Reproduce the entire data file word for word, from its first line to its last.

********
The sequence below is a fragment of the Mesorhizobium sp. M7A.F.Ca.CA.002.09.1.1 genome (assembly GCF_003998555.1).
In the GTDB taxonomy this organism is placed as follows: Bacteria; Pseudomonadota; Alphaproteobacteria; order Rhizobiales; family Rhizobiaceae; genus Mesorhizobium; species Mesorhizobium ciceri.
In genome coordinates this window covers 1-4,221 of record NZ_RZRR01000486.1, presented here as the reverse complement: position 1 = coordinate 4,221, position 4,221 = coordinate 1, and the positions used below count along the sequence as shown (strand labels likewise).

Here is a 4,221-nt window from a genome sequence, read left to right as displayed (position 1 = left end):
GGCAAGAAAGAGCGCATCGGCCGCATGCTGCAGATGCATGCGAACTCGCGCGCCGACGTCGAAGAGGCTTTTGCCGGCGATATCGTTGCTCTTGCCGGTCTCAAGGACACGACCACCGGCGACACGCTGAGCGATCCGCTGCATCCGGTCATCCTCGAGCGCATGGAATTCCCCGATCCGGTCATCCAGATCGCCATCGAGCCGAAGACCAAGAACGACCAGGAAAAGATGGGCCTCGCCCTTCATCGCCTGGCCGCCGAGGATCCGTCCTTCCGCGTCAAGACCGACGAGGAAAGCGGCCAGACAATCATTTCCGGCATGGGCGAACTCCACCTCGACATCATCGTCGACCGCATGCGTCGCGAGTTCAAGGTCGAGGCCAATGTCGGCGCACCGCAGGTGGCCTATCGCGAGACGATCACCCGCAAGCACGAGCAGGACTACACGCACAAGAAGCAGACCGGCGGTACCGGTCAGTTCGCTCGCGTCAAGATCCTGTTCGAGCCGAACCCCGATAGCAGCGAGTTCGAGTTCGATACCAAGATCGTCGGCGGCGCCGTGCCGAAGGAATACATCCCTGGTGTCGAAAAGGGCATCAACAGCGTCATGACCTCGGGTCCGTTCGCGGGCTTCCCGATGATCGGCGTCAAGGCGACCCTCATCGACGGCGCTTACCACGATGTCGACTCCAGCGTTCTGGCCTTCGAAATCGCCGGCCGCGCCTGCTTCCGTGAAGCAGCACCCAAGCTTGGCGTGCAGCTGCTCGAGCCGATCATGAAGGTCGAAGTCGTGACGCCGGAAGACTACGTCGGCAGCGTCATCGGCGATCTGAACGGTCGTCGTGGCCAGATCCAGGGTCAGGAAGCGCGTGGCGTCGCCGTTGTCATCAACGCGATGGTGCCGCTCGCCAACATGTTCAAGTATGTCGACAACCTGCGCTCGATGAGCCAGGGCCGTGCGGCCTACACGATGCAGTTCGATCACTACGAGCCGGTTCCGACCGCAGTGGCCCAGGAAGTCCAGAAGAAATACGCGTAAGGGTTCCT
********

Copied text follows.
The sequence below is a fragment of the Mesorhizobium sp. M7A.F.Ca.CA.002.09.1.1 genome (assembly GCF_003998555.1).
In the GTDB taxonomy this organism is placed as follows: Bacteria; Pseudomonadota; Alphaproteobacteria; order Rhizobiales; family Rhizobiaceae; genus Mesorhizobium; species Mesorhizobium ciceri.
In genome coordinates this window covers 1-4,221 of record NZ_RZRR01000486.1, presented here as the reverse complement: position 1 = coordinate 4,221, position 4,221 = coordinate 1, and the positions used below count along the sequence as shown (strand labels likewise).

Here is a 4,221-nt window from a genome sequence, read left to right as displayed (position 1 = left end):
GGCAAGAAAGAGCGCATCGGCCGCATGCTGCAGATGCATGCGAACTCGCGCGCCGACGTCGAAGAGGCTTTTGCCGGCGATATCGTTGCTCTTGCCGGTCTCAAGGACACGACCACCGGCGACACGCTGAGCGATCCGCTGCATCCGGTCATCCTCGAGCGCATGGAATTCCCCGATCCGGTCATCCAGATCGCCATCGAGCCGAAGACCAAGAACGACCAGGAAAAGATGGGCCTCGCCCTTCATCGCCTGGCCGCCGAGGATCCGTCCTTCCGCGTCAAGACCGACGAGGAAAGCGGCCAGACAATCATTTCCGGCATGGGCGAACTCCACCTCGACATCATCGTCGACCGCATGCGTCGCGAGTTCAAGGTCGAGGCCAATGTCGGCGCACCGCAGGTGGCCTATCGCGAGACGATCACCCGCAAGCACGAGCAGGACTACACGCACAAGAAGCAGACCGGCGGTACCGGTCAGTTCGCTCGCGTCAAGATCCTGTTCGAGCCGAACCCCGATAGCAGCGAGTTCGAGTTCGATACCAAGATCGTCGGCGGCGCCGTGCCGAAGGAATACATCCCTGGTGTCGAAAAGGGCATCAACAGCGTCATGACCTCGGGTCCGTTCGCGGGCTTCCCGATGATCGGCGTCAAGGCGACCCTCATCGACGGCGCTTACCACGATGTCGACTCCAGCGTTCTGGCCTTCGAAATCGCCGGCCGCGCCTGCTTCCGTGAAGCAGCACCCAAGCTTGGCGTGCAGCTGCTCGAGCCGATCATGAAGGTCGAAGTCGTGACGCCGGAAGACTACGTCGGCAGCGTCATCGGCGATCTGAACGGTCGTCGTGGCCAGATCCAGGGTCAGGAAGCGCGTGGCGTCGCCGTTGTCATCAACGCGATGGTGCCGCTCGCCAACATGTTCAAGTATGTCGACAACCTGCGCTCGATGAGCCAGGGCCGTGCGGCCTACACGATGCAGTTCGATCACTACGAGCCGGTTCCGACCGCAGTGGCCCAGGAAGTCCAGAAGAAATACGCGTAAGGGTTCCT